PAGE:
You may recall that my manuscript consultant suggested an epilogue. How about 1758? That’s the year Eliza and her husband, Charles Pinckney, return to South Carolina after a lengthy stay in England. Charles dies in July. Malaria claimed a lot of lives in colonial America.
Prior research had been pretty laser-focused on the years 1738 to 1744. With many historic tomes, in fact, I just stopped reading at 1745. I barely read Eliza’s letters after her marriage in ’44.
Well that’s not entirely true. I read them two or three times, but I didn’t MINE them and their footnotes for personal events and tone and history.
So I had to ask: what was Charles Town like fourteen years after my original narrative ended? Also, because one character flees to Philly, what was the City of Brotherly Love like in 1758?
Imagine my glee — yes glee! — to learn about an early abolitionist who published the very first unequivocal position against slavery in the western world! His name was Anthony Benezet and he was a Huguenot-turned Quaker. The Quakers adopted the proclamation in Philadelphia in 1758. *
I found a Library of Congress lecture by one of Benezet’s biographers, Maurice Jackson, and listened to it in its entirety (those of you who know me understand how rare that is).
Why isn’t he better known?
His pamphlet or Slave Almanac was later copied in large measure by better known abolitionist John Wesley and relied upon by the likes of Granville Sharp.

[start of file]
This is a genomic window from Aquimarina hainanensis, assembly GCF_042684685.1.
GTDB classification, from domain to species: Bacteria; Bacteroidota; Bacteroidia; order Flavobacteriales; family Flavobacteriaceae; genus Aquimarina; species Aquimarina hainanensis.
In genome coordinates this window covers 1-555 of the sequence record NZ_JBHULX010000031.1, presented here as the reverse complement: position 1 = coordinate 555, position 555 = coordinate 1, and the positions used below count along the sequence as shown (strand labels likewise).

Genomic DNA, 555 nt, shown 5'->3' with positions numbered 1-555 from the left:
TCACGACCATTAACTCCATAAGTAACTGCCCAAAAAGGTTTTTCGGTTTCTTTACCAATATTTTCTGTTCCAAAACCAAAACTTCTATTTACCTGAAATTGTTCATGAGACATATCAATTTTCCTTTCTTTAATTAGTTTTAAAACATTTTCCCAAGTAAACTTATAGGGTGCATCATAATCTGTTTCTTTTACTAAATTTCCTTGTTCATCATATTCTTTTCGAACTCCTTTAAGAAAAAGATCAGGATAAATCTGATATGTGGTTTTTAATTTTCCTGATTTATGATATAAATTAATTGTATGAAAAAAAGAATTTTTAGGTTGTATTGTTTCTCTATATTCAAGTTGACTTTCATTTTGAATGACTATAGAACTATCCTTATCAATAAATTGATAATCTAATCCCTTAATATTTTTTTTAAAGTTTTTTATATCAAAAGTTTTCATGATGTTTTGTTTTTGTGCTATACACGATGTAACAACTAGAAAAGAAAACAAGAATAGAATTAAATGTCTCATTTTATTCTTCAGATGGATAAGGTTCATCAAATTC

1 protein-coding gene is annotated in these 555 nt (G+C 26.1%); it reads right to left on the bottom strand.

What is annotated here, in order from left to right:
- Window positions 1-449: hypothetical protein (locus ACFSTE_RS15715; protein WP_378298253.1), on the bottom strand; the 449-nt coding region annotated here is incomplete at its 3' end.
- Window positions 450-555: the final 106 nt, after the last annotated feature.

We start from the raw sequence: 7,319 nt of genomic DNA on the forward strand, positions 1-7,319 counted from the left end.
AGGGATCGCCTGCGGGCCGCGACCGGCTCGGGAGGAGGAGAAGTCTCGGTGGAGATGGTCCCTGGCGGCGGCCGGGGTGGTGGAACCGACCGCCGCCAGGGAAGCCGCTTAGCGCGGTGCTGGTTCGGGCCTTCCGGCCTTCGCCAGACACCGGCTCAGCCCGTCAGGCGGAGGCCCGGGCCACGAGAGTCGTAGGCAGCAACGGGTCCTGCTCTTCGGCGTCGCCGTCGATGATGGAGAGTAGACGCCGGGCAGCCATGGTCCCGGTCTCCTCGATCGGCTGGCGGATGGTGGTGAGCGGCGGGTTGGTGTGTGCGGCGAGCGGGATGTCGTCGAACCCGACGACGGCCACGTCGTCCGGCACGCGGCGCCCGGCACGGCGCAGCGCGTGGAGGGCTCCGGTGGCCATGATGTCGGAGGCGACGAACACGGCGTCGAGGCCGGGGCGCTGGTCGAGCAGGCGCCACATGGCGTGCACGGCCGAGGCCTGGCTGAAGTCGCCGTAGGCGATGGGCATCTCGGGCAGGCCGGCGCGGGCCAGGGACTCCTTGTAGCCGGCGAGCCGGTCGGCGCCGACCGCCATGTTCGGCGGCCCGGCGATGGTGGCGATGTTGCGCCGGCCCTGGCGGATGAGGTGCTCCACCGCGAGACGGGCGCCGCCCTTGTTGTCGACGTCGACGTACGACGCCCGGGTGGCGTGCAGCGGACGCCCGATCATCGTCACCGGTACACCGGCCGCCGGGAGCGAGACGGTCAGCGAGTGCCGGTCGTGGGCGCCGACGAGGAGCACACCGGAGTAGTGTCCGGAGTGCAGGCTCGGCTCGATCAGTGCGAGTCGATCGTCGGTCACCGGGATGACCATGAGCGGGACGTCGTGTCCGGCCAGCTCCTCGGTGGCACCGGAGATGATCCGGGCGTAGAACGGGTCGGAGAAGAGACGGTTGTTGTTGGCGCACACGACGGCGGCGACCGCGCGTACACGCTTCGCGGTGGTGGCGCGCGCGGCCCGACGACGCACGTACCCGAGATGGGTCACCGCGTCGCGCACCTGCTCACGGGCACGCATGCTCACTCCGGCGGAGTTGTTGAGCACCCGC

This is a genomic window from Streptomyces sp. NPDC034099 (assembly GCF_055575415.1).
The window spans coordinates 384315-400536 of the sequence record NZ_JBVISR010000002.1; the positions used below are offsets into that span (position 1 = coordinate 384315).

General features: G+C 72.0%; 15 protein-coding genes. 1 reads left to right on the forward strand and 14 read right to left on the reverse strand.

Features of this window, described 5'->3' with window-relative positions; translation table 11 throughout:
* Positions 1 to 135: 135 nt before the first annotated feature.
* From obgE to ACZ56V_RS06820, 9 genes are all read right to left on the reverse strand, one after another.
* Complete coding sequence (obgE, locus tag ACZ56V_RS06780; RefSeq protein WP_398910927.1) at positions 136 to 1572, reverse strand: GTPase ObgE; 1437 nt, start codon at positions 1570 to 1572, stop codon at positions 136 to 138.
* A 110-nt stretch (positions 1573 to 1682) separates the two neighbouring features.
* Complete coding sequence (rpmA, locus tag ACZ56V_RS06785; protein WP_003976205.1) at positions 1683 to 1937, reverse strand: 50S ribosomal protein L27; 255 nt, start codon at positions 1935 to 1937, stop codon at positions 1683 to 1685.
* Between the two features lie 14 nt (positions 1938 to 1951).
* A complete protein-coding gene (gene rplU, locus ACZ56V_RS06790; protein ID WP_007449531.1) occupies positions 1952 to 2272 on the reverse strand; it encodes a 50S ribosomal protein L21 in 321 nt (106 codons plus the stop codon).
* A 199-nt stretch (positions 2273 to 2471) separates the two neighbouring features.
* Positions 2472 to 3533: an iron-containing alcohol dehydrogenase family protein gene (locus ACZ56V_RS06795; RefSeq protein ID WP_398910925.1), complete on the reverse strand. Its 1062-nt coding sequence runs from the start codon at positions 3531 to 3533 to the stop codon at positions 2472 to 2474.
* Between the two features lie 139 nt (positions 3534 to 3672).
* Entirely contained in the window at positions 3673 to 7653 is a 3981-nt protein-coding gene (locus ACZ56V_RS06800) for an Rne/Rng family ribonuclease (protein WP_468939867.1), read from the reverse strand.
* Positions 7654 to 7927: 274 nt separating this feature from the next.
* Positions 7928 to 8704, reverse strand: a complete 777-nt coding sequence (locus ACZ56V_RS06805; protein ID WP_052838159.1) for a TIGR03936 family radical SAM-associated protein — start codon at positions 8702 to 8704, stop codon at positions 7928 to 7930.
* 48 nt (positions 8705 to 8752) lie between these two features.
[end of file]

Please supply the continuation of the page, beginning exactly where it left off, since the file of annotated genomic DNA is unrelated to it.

I noodled around Ben Franklin’s early career as a printer (he was out of the business by 1758) and his then equivocal stance on slavery — or at least his unwillingness to attach his name to those early anti-slavery pamphlets.
The other thing to know generally was that the French and Indian war was going on. It was the reason why Charles and Eliza Pinckney had returned to South Carolina. They wanted to secure or sell their properties.
Fun fact: the Join or Die flag originally referred to the necessity to cooperate in the fight against France and only later was coopted by the Revolutionaries battling Britain.
* The proclamation was approved at a Quaker Yearly meeting in 1758 but not printed until 1759.
In other news, the wisteria is blooming and I got my hair cut. New glasses ordered. All systems go!
And I’m making a tunic. Ha! I’ll let you know how it goes.